I’ve never considered myself to be an overly soft, ooey-gooey momma type. Taking a second to note: there’s NOTHING wrong with that kind of mothering if you’ve still set boundaries, etc. It’s just simply not my personal mothering style. Carry on!
I’ve always classified myself as a Momma Bear. Raising boys, I guess that comes with the package. I love my brood, but I keep tough love on tap around here. Funnily enough, I didn’t think I’d be Betty Badass as a mom growing up. My own mom is basically southern sweet tea without the lemon twist, personified. She has basically been in training all her life for grandmother-hood… and she’s got that role in check, y’all. My boys know they’re going to get a hug and a quarter from her the minute they sense her presence. It’s a trip, to be sure.
But I digress. In spite of my momma bear ways, I’ve still got a soft spot hidden amongst all the fluff, delirium, and innate survival skills. That soft spot doesn’t often rear its head, but LAWDY MERCY when it does. Kleenex, please and thank you.
Back in, oh… I dunno, September? We moved Gabe out of his “little kid” room he shared with his brother and into his own room. The move, itself, was a feat of comedic horror. It involved moving Mason (the youngest) out of that room, which involved moving clothes, toys, furniture… disassembling furniture… nearly taking out a window and my kneecap… you know. The usual. And then came the big dogs. I ordered a metal loft bed to help with space management. The room he’s in now isn’t very big, but he also wanted a desk so he could draw and do his homework away from the noise of the house. The loft bed has a built in desk, so I really thought I was on a roll with that purchase. I’ll take, “Things I’ve Never Been More Wrong About in My Life Before” for $1,000, Alex!
I’m not even going to talk about that life experience as I’m still having nightmares (insert eyeroll here), but rest assured, it was an EXPUREEUNCE. Needless to say, I got it up not long after I swore to burn the whole room to the ground, but I don’t suggest putting a metal loft bed together single-handedly unless you’re roughly the size of Hulk.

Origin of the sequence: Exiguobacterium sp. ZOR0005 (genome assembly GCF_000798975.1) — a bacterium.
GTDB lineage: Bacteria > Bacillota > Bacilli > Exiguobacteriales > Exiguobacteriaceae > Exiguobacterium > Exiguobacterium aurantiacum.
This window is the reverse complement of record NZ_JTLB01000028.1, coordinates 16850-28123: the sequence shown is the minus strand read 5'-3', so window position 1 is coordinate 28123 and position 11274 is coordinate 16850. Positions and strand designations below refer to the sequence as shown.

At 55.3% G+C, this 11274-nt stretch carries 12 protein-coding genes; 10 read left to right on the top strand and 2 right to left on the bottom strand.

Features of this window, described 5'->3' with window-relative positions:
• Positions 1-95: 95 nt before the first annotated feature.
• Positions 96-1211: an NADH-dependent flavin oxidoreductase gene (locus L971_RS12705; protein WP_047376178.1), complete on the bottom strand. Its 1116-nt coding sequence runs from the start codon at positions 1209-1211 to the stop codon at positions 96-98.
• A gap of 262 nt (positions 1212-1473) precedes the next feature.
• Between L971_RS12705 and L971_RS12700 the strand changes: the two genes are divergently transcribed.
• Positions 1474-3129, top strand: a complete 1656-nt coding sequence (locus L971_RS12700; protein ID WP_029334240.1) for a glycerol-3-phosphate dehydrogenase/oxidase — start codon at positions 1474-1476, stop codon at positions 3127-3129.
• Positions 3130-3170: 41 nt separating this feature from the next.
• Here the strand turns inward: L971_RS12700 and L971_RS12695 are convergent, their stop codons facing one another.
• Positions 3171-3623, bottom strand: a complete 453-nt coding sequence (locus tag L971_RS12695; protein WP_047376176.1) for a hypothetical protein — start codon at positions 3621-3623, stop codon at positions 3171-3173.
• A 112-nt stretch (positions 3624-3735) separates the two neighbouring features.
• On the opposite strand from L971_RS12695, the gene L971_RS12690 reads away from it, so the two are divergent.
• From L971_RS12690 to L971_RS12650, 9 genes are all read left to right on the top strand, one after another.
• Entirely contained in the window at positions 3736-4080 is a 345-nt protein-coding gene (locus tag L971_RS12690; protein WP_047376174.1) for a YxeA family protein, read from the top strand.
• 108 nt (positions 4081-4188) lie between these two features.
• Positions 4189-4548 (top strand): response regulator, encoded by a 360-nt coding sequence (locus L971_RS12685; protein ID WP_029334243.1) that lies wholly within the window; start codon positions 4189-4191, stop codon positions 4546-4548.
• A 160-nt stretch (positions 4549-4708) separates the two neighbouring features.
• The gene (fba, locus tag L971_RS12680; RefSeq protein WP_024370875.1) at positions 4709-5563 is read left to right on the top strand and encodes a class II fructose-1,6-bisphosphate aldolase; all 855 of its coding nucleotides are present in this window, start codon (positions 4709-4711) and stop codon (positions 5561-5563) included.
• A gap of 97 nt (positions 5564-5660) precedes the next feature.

I also put together a couple of bookshelves and rearranged the entire room — all in one school day. Yeah, yeah… I’m a total badass.
“Why is this relevant to the story?”, you might ask. Patience, young Jedi.
During the entire disaster that basically proved Joanna Gaines I am NOT, I was a swearing, sweaty, nearly broken mess. I could not wait to be out of that room and to get my hands on a Twisted Tea. It wasn’t until I finished replacing Gabe’s things with Mason’s that reality started to sink in. Reality shook my by the shoulders, though, when I put Gabe’s old sock monkey on his desk. The monkey he’s had since he was about a year old.
From out of nowhere I saw that room in a totally different light. I went from angsty and irritated to somber and emotional in just moments. The difference in the two rooms shook me to my core. My oldest spent the last night in his room just half a day before. It took a room change and stopping long enough to see how his tastes and interests have changed. He was no longer the little boy who needed stuffed animals and a song to go to sleep. He didn’t have a need for train tables or coloring books. Nightlights had long since proved unnecessary. Yet, until those things were removed from his space, they still seemed relevant. Once upon a time, they were relevant. Once upon a time, he needed those things.
Now, going in to my youngest boys’ room, I see very clearly the difference in little boy and young man. And, I’m not at all embarrassed to admit, it scares me a bit. “They grow up so fast,” is a cliche most parents (myself included) don’t often have the patience to hear.
“Why can’t they grow up faster?!”, is something that I have, on occasion, been guilty of thinking when I’m feeling overwhelmed or flustered. But, oh my goodness, the years do soar on by without a moment’s hesitation. And, before you know it, you’re replacing Tonka trucks and Duplo blocks with cologne and leather jackets.
Tonight I’ll sing my song to my littlest boys. I’ll sing because they still need it — and so do I. And maybe I’ll sing just loud enough for my “too old for songs” boy to hear, too. Because maybe he still needs it — because so do I.